State College Defective Products Lawyer

A typical person uses consumer products every day. From a microwave oven, to a bicycle, to a cell phone, items we rely on and consider safe can cause serious injuries if defective. If a defective or dangerous product injured you, the law allows you to pursue compensation.

However, manufacturers, retailers, distributors, and other potential defendants will do everything they can to avoid paying you what you deserve. A State College defective products lawyer could stand by you and help ensure that the negligent parties are held accountable. By contacting a committed personal injury attorney, you put yourself in a better position for a complete recovery.

Multiple Defendants in Faulty Product Claim

In a products liability action, it can be challenging to figure out who is responsible for a defect in a product. If there was a flaw in the manufacturing process, then the manufacturer would be liable. If the distributor or retailer knew or should have known about the problem, then they may be responsible too.

Similarly, if the consumer good contained a particular component that injured someone, such as a defective brake on a vehicle, the manufacturer and distributor of that specific part can also be held liable. A seasoned attorney in State College could do a thorough investigation of the supply chain that brought the product to market, in order to bring a strong liability claim against all potential defendants.

Proving Manufacturer Negligence

Anyone who sells a product has a duty to use reasonable care to ensure that the product is safe to use as directed. Flaws in the design, manufacture, assembly, or warranty of a product can lead to liability.

Sometimes a product is so unreasonably dangerous that a manufacturer can be liable simply for allowing the product to enter the market. In these cases, a manufacturer is responsible for paying damages to the consumer under a strict liability theory. A plaintiff may also receive punitive damages, which is an award to punish the defendant for selling an unreasonably dangerous product.

More often, a product is not inherently dangerous but injured a plaintiff because of a design flaw, manufacturing mistake, or damage at some point in its journey to the consumer. To prove negligence, a claimant must:

  • Demonstrate that the defendant owed the plaintiff a duty of care;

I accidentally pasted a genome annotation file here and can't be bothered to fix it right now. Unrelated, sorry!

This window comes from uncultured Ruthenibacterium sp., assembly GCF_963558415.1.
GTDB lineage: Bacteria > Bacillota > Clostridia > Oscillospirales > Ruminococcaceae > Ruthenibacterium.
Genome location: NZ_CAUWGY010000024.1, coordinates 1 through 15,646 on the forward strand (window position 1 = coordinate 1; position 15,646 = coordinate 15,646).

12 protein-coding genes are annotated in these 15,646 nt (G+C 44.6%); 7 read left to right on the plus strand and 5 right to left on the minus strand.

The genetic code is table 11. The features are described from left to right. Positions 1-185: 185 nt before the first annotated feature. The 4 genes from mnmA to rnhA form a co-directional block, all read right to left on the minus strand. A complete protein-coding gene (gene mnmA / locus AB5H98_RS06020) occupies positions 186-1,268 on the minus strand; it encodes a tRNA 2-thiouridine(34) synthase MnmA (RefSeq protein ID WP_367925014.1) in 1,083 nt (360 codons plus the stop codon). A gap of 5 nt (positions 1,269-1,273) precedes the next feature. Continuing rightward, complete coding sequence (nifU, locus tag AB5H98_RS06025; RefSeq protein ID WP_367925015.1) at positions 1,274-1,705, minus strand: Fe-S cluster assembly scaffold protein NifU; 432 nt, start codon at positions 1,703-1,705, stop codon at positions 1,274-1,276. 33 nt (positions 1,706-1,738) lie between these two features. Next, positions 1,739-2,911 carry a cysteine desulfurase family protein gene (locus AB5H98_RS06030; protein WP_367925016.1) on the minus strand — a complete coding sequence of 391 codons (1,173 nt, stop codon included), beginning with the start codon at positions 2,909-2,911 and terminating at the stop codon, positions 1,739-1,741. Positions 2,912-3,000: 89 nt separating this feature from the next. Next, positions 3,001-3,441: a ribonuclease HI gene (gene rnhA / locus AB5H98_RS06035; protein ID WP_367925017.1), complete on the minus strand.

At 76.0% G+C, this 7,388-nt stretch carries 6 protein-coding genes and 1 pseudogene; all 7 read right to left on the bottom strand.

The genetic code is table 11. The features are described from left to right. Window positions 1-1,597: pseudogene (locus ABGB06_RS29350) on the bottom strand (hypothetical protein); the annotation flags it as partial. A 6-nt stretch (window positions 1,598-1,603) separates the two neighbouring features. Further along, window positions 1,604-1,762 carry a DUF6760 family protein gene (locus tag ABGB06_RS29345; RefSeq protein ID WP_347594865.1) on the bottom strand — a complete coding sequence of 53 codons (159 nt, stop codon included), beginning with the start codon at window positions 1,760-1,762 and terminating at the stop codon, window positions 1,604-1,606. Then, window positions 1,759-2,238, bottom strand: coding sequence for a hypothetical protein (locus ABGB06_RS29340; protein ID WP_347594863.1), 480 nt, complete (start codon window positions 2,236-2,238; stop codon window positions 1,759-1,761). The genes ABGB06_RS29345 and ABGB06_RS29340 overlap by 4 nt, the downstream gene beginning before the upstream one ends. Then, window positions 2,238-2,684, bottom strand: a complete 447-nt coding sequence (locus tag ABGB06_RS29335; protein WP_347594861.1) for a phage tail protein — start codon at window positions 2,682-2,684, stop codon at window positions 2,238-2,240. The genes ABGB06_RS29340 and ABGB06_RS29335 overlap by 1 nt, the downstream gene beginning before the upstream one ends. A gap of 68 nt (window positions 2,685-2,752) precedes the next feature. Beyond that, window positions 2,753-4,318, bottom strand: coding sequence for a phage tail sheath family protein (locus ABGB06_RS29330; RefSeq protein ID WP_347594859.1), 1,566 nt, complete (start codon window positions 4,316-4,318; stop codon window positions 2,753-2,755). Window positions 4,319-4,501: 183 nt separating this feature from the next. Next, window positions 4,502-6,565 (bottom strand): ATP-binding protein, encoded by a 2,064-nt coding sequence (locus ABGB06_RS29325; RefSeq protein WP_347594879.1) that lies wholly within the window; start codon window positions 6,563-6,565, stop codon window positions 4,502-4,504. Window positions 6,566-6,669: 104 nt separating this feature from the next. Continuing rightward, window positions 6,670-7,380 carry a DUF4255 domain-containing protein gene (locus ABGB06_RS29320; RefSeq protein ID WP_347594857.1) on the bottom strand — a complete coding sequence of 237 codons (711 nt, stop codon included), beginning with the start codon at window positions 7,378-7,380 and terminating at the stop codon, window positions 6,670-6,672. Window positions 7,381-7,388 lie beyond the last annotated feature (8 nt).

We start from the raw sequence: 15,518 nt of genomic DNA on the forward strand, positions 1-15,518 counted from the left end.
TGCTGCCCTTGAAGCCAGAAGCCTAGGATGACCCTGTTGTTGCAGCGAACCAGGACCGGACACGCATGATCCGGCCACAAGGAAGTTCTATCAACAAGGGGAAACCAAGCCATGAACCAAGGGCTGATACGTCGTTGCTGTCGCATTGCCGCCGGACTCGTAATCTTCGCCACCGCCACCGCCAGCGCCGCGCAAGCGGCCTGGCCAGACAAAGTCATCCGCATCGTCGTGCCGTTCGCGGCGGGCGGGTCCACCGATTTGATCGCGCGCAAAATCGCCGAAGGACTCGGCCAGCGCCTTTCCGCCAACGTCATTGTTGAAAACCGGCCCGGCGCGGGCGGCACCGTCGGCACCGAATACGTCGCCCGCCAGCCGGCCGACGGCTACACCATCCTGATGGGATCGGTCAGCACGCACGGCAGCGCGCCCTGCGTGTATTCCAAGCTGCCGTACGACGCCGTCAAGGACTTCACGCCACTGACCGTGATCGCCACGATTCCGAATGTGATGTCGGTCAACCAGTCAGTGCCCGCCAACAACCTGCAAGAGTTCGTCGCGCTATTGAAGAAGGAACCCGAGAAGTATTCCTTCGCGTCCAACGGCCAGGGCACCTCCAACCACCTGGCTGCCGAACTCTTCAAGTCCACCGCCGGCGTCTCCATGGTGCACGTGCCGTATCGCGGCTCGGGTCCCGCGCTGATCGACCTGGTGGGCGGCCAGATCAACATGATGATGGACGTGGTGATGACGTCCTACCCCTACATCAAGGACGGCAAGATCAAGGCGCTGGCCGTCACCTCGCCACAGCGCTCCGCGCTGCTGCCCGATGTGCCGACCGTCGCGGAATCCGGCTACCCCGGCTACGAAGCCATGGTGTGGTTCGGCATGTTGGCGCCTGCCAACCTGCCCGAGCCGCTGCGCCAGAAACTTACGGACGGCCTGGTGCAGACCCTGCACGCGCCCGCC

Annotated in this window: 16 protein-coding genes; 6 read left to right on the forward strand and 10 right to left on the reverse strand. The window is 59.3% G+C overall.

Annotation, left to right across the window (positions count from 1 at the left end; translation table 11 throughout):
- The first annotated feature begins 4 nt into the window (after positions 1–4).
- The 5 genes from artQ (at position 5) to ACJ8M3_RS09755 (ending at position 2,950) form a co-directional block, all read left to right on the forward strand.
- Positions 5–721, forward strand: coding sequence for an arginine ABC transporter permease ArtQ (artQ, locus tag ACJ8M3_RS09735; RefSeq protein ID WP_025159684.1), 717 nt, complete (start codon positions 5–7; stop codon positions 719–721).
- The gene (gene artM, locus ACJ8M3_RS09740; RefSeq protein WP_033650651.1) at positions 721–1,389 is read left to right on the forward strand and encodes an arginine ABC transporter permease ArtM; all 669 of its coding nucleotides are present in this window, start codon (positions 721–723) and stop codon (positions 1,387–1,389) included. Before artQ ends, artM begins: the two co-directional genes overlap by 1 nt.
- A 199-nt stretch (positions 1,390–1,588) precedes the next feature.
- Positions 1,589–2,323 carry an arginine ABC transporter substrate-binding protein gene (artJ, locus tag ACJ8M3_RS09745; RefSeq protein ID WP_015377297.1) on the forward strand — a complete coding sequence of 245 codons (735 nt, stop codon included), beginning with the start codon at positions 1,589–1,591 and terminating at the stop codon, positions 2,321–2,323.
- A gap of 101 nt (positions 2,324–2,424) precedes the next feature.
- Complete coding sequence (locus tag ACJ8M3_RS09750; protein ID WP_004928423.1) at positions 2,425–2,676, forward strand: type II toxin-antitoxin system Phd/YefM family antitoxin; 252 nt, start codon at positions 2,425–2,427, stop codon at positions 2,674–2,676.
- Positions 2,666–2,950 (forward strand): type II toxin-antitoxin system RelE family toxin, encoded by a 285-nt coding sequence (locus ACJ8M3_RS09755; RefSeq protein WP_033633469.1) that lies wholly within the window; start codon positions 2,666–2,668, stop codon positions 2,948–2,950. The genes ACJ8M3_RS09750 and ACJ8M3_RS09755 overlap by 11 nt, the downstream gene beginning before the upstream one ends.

• Establish that the defendant breached that duty by manufacturing a defective product; and
  • Show that the defect caused an injury or loss.

A State College products liability attorney could examine the facts of the case to determine which theories of liability are most likely to be successful. A lawyer could also gather the necessary evidence to improve the strength of the claim.

Comparative Fault in State College

A consumer may only collect damages if he or she is not primarily responsible for the injuries he or she suffered. For example, if someone wants to sue a brake manufacturer for car accident injuries, but was driving drunk when the wreck happened, the driver will likely be found to be partially at-fault for the crash. In that case, the motorist can only collect damages for injuries if he or she is less than 50 percent responsible for the crash, even if the defendant was also negligent.

The plaintiff’s percentage of fault is then deducted from the award. An accomplished attorney in State College could build a claim to prove the faulty product was the primary cause of a claimant’s injuries.

Get the Help of a State College Defective Products Attorney

It can be intimidating to file a claim against a large manufacturing company. Figuring out who may be responsible is a complicated process, and there may be more than one liable party. Fortunately, a State College defective products lawyer is experienced with this type of case and could guide you through the process.

Having a passionate attorney on your team means that you have the best chance of getting all the compensation you deserve. Contact the office of Marcus & Mack today for a free personalized review of your case.

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